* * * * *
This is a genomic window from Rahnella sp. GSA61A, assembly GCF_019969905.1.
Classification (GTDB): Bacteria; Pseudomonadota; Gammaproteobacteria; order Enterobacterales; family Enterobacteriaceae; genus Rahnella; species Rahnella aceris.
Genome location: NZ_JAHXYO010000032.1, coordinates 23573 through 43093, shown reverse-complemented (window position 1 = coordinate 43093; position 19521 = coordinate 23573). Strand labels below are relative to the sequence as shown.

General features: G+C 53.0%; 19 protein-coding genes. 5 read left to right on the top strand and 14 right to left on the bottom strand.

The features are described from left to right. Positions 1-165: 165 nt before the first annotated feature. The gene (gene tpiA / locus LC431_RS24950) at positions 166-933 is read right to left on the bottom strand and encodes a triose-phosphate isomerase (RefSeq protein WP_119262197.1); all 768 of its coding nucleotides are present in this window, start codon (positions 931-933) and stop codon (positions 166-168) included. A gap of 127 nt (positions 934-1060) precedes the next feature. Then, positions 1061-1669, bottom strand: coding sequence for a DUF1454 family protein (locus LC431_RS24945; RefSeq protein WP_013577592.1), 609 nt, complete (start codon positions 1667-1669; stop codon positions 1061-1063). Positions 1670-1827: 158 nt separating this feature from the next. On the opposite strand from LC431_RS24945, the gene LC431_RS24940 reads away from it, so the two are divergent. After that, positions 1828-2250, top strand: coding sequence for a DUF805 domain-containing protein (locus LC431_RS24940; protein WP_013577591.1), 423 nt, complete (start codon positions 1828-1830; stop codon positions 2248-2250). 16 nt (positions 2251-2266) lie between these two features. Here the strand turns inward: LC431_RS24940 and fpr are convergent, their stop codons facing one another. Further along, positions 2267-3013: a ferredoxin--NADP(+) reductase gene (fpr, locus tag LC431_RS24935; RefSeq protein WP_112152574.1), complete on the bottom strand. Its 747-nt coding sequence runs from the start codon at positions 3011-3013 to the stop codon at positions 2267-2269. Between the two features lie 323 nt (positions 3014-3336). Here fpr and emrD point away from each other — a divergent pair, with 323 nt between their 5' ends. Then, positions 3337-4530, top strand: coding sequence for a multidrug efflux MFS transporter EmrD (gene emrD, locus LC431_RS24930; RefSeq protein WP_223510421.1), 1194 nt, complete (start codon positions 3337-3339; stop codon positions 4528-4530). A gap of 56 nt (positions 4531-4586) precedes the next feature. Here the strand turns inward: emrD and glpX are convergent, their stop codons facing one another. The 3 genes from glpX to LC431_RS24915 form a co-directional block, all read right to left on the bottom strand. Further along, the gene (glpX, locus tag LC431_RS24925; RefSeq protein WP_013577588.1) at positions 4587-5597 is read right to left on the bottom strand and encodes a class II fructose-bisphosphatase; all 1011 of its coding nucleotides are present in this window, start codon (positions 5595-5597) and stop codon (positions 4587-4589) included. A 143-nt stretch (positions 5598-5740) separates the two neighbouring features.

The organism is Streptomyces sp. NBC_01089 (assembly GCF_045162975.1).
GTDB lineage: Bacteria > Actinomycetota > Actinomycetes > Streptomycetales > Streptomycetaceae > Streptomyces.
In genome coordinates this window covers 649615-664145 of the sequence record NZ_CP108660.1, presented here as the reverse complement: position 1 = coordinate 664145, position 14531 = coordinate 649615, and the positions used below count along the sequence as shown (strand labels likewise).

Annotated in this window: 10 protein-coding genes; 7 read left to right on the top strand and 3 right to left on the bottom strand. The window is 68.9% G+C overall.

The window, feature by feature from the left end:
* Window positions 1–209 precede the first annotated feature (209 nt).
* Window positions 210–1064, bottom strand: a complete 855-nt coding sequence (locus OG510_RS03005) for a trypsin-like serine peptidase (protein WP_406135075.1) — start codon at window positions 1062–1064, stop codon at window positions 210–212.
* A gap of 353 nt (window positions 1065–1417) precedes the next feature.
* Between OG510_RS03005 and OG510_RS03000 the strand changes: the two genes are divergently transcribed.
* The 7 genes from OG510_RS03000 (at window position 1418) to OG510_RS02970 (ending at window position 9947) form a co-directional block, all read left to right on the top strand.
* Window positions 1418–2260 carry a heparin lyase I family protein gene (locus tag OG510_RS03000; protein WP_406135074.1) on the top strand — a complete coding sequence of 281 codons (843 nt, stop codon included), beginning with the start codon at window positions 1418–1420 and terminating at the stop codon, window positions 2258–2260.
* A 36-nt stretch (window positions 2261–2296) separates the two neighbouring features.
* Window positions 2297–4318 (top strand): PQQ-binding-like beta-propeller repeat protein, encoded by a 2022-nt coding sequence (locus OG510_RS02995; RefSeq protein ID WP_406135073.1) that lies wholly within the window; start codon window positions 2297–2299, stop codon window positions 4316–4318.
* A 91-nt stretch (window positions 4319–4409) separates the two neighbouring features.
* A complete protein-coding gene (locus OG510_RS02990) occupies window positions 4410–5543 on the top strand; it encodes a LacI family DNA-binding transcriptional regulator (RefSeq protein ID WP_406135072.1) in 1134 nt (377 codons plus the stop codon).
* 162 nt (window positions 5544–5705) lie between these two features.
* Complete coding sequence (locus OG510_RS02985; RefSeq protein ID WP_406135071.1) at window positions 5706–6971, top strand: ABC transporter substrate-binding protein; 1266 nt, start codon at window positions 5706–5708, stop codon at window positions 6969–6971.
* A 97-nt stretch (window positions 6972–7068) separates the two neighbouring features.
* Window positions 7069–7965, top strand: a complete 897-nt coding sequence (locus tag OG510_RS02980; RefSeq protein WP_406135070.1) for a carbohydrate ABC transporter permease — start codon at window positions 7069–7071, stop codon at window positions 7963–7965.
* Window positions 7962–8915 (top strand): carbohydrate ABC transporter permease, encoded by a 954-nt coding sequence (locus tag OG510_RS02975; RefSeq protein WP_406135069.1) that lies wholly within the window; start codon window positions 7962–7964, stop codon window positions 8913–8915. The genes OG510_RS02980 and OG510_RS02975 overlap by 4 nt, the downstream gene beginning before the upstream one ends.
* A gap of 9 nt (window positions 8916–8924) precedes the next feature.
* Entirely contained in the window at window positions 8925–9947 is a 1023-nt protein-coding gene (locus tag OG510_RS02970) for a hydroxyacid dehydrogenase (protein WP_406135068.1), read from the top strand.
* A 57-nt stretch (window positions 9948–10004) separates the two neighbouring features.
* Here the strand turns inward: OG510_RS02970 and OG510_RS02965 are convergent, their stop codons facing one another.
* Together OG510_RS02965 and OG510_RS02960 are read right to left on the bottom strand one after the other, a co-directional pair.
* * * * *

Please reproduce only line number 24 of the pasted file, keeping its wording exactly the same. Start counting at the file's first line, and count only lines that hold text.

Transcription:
* Window positions 7069–7965, top strand: a complete 897-nt coding sequence (locus tag OG510_RS02980; RefSeq protein WP_406135070.1) for a carbohydrate ABC transporter permease — start codon at window positions 7069–7071, stop codon at window positions 7963–7965.